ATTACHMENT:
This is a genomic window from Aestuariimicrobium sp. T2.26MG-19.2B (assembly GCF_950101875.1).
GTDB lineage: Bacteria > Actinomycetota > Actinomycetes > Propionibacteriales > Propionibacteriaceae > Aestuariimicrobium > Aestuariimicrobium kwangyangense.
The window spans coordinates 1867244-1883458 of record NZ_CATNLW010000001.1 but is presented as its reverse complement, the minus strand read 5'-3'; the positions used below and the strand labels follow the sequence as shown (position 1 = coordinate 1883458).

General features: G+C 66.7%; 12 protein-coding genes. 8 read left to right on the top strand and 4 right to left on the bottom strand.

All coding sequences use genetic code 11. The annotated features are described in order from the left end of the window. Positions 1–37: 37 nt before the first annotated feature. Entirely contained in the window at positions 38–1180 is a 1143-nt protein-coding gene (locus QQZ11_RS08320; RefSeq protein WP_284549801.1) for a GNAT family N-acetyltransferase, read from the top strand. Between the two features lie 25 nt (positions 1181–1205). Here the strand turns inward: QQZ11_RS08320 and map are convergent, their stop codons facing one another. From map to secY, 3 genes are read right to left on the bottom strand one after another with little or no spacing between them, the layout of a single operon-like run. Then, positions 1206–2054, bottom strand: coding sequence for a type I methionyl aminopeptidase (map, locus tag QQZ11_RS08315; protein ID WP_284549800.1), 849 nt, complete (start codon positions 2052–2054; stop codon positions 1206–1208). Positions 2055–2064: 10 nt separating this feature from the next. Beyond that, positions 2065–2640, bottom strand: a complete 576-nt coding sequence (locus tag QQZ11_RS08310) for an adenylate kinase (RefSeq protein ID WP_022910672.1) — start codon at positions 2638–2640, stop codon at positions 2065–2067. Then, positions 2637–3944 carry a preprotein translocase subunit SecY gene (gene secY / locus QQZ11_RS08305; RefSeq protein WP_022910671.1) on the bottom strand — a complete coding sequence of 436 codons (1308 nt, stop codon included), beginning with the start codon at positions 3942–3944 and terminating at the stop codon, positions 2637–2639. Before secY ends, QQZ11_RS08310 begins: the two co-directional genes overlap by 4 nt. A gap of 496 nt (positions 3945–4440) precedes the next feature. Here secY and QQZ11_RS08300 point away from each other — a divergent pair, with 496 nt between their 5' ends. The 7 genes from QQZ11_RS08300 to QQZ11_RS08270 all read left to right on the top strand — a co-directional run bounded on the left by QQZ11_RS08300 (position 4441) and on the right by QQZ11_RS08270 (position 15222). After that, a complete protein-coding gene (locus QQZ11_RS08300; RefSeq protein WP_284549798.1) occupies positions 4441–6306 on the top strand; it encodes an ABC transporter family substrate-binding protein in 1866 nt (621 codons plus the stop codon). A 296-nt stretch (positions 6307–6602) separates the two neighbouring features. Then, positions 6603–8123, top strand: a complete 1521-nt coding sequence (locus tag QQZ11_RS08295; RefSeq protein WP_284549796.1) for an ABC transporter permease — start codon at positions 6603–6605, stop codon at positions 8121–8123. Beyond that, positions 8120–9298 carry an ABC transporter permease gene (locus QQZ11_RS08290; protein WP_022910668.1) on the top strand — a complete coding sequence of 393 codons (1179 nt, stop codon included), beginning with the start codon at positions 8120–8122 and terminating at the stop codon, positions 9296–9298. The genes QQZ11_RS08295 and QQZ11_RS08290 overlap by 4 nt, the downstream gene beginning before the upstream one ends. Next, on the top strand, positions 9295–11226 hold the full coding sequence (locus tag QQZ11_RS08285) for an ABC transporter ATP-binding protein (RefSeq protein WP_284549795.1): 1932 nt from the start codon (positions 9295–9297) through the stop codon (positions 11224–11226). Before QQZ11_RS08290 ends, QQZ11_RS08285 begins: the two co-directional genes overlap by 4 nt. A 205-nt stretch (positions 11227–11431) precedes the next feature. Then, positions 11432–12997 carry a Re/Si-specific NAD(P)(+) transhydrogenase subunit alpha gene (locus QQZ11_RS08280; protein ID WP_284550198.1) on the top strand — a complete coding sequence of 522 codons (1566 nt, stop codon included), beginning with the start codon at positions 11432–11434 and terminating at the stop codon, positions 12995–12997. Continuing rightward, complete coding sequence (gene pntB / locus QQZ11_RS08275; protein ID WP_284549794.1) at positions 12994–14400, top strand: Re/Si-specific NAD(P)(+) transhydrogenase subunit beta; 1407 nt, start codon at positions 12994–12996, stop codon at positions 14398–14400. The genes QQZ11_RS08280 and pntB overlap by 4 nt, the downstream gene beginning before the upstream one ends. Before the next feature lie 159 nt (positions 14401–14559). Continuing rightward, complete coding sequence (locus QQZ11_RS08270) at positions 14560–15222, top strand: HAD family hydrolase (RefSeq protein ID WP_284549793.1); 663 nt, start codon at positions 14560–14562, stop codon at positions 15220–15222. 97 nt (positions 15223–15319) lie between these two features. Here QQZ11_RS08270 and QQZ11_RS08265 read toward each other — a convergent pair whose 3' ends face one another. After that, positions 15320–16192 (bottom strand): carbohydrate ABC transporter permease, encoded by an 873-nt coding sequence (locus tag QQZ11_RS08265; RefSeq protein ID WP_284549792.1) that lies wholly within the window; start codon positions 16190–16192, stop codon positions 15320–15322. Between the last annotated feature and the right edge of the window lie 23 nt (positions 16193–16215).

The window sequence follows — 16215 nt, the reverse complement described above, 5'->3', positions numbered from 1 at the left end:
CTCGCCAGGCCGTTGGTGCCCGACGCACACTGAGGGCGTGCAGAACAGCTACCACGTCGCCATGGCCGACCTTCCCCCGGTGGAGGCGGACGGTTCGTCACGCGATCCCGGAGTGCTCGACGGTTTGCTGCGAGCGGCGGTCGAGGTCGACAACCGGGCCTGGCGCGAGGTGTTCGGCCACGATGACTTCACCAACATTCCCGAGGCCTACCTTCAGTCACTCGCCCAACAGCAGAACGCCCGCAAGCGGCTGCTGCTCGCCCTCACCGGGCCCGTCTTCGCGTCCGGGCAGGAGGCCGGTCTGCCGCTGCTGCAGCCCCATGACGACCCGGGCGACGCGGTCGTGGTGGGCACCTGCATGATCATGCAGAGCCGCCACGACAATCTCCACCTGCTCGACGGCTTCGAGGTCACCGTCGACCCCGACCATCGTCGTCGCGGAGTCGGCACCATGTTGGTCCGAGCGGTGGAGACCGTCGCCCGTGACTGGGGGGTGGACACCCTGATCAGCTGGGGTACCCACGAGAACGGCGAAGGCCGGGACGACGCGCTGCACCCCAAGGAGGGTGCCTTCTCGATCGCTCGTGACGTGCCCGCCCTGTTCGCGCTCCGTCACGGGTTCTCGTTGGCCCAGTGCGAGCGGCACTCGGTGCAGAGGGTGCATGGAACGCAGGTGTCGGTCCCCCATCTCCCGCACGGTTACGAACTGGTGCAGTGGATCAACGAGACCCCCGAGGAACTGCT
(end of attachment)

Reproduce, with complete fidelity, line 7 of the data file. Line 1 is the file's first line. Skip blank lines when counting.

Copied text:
CTCGCCAGGCCGTTGGTGCCCGACGCACACTGAGGGCGTGCAGAACAGCTACCACGTCGCCATGGCCGACCTTCCCCCGGTGGAGGCGGACGGTTCGTCACGCGATCCCGGAGTGCTCGACGGTTTGCTGCGAGCGGCGGTCGAGGTCGACAACCGGGCCTGGCGCGAGGTGTTCGGCCACGATGACTTCACCAACATTCCCGAGGCCTACCTTCAGTCACTCGCCCAACAGCAGAACGCCCGCAAGCGGCTGCTGCTCGCCCTCACCGGGCCCGTCTTCGCGTCCGGGCAGGAGGCCGGTCTGCCGCTGCTGCAGCCCCATGACGACCCGGGCGACGCGGTCGTGGTGGGCACCTGCATGATCATGCAGAGCCGCCACGACAATCTCCACCTGCTCGACGGCTTCGAGGTCACCGTCGACCCCGACCATCGTCGTCGCGGAGTCGGCACCATGTTGGTCCGAGCGGTGGAGACCGTCGCCCGTGACTGGGGGGTGGACACCCTGATCAGCTGGGGTACCCACGAGAACGGCGAAGGCCGGGACGACGCGCTGCACCCCAAGGAGGGTGCCTTCTCGATCGCTCGTGACGTGCCCGCCCTGTTCGCGCTCCGTCACGGGTTCTCGTTGGCCCAGTGCGAGCGGCACTCGGTGCAGAGGGTGCATGGAACGCAGGTGTCGGTCCCCCATCTCCCGCACGGTTACGAACTGGTGCAGTGGATCAACGAGACCCCCGAGGAACTGCT